As a 28-year-old, I didn’t think I would have such an emotional reaction to the new Netflix show, Heartstopper. I watched it for the first time one evening. Once it finished, I started it again and again. The next day, all again! So after four watches over the weekend and sore cheeks from smiling, I am here to talk about it!
For those who haven’t seen it (and you most definitely should see it), Heartstopper is an 8-episode British TV series based on a graphic novel series and webcomic of the same name by Alice Oseman. The story follows 15-year-old Charlie Spring (played by Joe Locke) and his unexpected relationship with popular kid in the year above, Nick Nelson (played by Kit Connor). The supporting cast surrounds the main storyline. Charlie’s friendship group, the school bully, the art teacher (played by Fisayo Akinade), and Nick’s mum (played by Olivia Coleman, who was secretly cast!), to name a few, take on equally important roles responding to their relationship.
Heartstopper presents a fresh 2022 take on the common LGBTQ+ romance and coming-out narrative. We can see this in the not-so-typical characterisations of the show’s characters, especially the leads. Firstly, Charlie is established as an out gay character from the beginning. Although a small role in the show, his family is always supportive. Although Charlie experiences challenges due to his sexuality at school, this is not seen at home, which is very refreshing! Secondly, even though the stereotypical ‘high school’ dynamics remain, the most significant resistance to the genre is Charlie’s love interest, Nick Nelson. Kit Connor plays Nick, the ’rugby king’ with softness. He takes on the role with a believable innocence and awkwardness, which is carried throughout. Both Nick and Charlie keep saying, ‘why are we like this?’ after apologising too many times or asking obvious questions (bringing back that 15 year old awkwardness for us). Nick is kind and open-minded during his journey of self-discovery. This counteracts the rest of the rugby team, making Harry (played by Cormac Hyde-Corrin) the homophobic bully, the odd one out.
The innocence of the show is further presented through the supporting cast. We see Elle (played by Yasmin Finney) befriend Tara and Darcy, who are secretly dating. Tao (played by William Gao) trying to protect Charlie from being hurt, and Issac (played by Tobie Donovan) reading a book in most scenes. After some digging, Heartstopper is some of the actors first time on screen. Even the lead character Charlie! This just adds to the show’s lovely and relatable reputation it is currently building online.
Heartstopper is not ashamed of falling into the high romance narrative which is one of it’s strengths. Books falling out of lockers, secrets, snow angels, teenage parties, and milkshakes, it’s got it all. The show’s quirky animations, an homage to the graphic novels, all create a wonderful world the audience can fall into.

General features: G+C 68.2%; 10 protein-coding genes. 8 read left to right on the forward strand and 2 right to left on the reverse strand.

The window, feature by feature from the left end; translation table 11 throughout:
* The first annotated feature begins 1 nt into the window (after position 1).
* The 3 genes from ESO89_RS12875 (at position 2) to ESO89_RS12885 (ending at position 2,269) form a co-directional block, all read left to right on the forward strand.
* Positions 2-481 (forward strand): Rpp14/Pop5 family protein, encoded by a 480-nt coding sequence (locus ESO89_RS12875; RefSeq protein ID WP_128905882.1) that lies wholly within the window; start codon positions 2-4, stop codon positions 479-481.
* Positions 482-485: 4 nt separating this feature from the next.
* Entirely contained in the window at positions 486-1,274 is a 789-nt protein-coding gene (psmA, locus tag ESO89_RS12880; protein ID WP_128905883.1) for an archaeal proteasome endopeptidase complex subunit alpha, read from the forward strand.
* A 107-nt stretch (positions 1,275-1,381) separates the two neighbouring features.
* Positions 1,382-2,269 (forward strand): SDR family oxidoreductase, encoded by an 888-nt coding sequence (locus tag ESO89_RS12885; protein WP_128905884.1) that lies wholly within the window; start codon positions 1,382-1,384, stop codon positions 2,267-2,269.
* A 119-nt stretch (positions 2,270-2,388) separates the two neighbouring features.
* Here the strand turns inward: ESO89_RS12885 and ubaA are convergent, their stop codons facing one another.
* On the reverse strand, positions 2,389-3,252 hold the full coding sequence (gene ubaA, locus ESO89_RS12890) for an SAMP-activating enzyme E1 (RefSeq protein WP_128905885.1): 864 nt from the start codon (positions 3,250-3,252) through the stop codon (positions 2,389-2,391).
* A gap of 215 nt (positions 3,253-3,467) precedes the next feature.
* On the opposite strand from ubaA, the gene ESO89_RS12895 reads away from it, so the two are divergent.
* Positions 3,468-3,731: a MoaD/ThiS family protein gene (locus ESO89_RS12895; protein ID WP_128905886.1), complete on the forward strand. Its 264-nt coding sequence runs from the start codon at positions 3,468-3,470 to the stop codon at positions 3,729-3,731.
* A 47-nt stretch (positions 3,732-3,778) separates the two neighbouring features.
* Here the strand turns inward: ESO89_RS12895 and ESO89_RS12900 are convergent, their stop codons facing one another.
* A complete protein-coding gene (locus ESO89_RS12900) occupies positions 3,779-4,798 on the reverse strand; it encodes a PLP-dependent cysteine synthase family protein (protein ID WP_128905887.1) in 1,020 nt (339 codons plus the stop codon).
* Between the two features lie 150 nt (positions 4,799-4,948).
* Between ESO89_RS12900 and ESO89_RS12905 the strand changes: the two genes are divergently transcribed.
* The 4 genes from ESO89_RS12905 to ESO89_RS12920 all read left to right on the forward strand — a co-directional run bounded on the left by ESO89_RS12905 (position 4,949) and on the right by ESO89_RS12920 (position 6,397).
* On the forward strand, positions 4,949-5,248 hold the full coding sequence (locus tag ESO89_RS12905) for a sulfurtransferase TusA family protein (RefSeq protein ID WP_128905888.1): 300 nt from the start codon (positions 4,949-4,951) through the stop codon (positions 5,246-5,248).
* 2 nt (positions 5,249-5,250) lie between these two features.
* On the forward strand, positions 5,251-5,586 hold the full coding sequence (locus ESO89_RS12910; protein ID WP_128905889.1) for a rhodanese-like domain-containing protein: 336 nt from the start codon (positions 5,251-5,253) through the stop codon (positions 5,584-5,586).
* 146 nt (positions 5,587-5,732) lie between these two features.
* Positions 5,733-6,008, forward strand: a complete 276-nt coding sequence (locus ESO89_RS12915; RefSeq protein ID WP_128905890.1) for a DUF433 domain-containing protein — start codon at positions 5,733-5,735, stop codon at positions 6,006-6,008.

While Heartstopper tells a gleeful story of young love in a familiar high school setting, it also includes a pretty accurate (at least for me!) look at British secondary school life- and maybe a painful reminder too. Bullying, lonesome lunch breaks, GCSE coursework, and hectic interpersonal dynamics. However, this story is staged through the 2022 lens, updating the stereotypical high school narrative to fit today’s world. The bullies are called out for their homophobia and transphobia. Their amazing art teacher makes their classroom a safe space and wears a pride flag badge, and we get to see mature emotional understandings between friends and supportive parents of LGBTQ+ kids.
Many people are talking about one of the final scenes with Nick and his mum, Olivia Coleman, a beautifully written scene and basically the perfect example of how to react to your child coming out. Heartstopper deserves to be recognised as a whole for its expansive representation of young characters. Representation is often discussed when talking about LGBTQ+ media because it truly is important. The validation and comfort from seeing characters experience something similar to you is insurmountable when you have felt alone, different, or unsafe.
As a queer person who came out at 19 years old, my inner adolescent self devastatingly pined over Charlie being out at 15. Although being out at school is not without its hardships, watching Heartstopper allowed me to sit with my younger self and give them what they didn’t have- an understanding of who they truly are. I got to have the experience I didn’t have at school, and I am delighted that young LGBTQ+ people have this show to watch.
So after laughing, smiling, gasping, and crying many times over, I can say that Heartstopper is a perfectly made show that demonstrates just how valuable positive young LGBTQ+ stories are. An A+ grade from me!
If you are looking for something to watch after Heartstopper, you can find the Top 5 Most Comforting LGBTQ+ Series here! And if you’re still craving more, we’ll direct you to the beautifully curated Heartstopper Mixtape playlist full of cute queer tunes and a dash of queer teen angst- you’re welcome.
Team Nonchalant x